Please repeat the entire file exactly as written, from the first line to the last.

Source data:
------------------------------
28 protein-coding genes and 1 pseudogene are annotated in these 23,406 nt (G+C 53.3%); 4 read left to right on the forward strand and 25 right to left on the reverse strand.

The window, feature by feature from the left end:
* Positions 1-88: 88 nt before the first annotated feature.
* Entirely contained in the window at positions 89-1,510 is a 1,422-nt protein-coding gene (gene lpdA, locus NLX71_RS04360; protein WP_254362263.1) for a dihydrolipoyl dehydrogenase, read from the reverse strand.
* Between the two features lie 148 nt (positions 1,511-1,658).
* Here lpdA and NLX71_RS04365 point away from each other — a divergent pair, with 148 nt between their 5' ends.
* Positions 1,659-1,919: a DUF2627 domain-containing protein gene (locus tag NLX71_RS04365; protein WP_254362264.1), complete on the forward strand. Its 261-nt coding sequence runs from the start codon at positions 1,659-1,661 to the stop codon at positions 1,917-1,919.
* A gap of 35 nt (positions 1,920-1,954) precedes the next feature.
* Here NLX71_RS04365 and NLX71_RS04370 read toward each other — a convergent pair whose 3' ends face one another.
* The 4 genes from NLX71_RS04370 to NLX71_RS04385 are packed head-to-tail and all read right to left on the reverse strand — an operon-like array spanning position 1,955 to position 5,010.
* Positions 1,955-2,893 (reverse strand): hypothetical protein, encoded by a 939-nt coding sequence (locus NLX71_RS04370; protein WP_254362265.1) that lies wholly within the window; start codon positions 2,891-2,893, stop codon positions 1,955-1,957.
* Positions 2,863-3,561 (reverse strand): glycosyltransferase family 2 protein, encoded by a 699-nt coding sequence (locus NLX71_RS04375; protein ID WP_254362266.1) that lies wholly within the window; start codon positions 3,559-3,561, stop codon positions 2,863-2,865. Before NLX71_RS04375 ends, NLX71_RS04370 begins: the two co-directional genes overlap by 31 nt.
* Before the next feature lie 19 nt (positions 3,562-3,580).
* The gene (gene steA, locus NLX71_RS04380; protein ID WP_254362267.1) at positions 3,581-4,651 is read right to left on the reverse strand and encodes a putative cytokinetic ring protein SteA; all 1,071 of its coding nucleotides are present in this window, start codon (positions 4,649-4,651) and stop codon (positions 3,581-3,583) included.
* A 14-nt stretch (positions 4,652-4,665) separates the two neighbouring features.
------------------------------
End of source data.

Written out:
28 protein-coding genes and 1 pseudogene are annotated in these 23,406 nt (G+C 53.3%); 4 read left to right on the forward strand and 25 right to left on the reverse strand.

The window, feature by feature from the left end:
* Positions 1-88: 88 nt before the first annotated feature.
* Entirely contained in the window at positions 89-1,510 is a 1,422-nt protein-coding gene (gene lpdA, locus NLX71_RS04360; protein WP_254362263.1) for a dihydrolipoyl dehydrogenase, read from the reverse strand.
* Between the two features lie 148 nt (positions 1,511-1,658).
* Here lpdA and NLX71_RS04365 point away from each other — a divergent pair, with 148 nt between their 5' ends.
* Positions 1,659-1,919: a DUF2627 domain-containing protein gene (locus tag NLX71_RS04365; protein WP_254362264.1), complete on the forward strand. Its 261-nt coding sequence runs from the start codon at positions 1,659-1,661 to the stop codon at positions 1,917-1,919.
* A gap of 35 nt (positions 1,920-1,954) precedes the next feature.
* Here NLX71_RS04365 and NLX71_RS04370 read toward each other — a convergent pair whose 3' ends face one another.
* The 4 genes from NLX71_RS04370 to NLX71_RS04385 are packed head-to-tail and all read right to left on the reverse strand — an operon-like array spanning position 1,955 to position 5,010.
* Positions 1,955-2,893 (reverse strand): hypothetical protein, encoded by a 939-nt coding sequence (locus NLX71_RS04370; protein WP_254362265.1) that lies wholly within the window; start codon positions 2,891-2,893, stop codon positions 1,955-1,957.
* Positions 2,863-3,561 (reverse strand): glycosyltransferase family 2 protein, encoded by a 699-nt coding sequence (locus NLX71_RS04375; protein ID WP_254362266.1) that lies wholly within the window; start codon positions 3,559-3,561, stop codon positions 2,863-2,865. Before NLX71_RS04375 ends, NLX71_RS04370 begins: the two co-directional genes overlap by 31 nt.
* Before the next feature lie 19 nt (positions 3,562-3,580).
* The gene (gene steA, locus NLX71_RS04380; protein ID WP_254362267.1) at positions 3,581-4,651 is read right to left on the reverse strand and encodes a putative cytokinetic ring protein SteA; all 1,071 of its coding nucleotides are present in this window, start codon (positions 4,649-4,651) and stop codon (positions 3,581-3,583) included.
* A 14-nt stretch (positions 4,652-4,665) separates the two neighbouring features.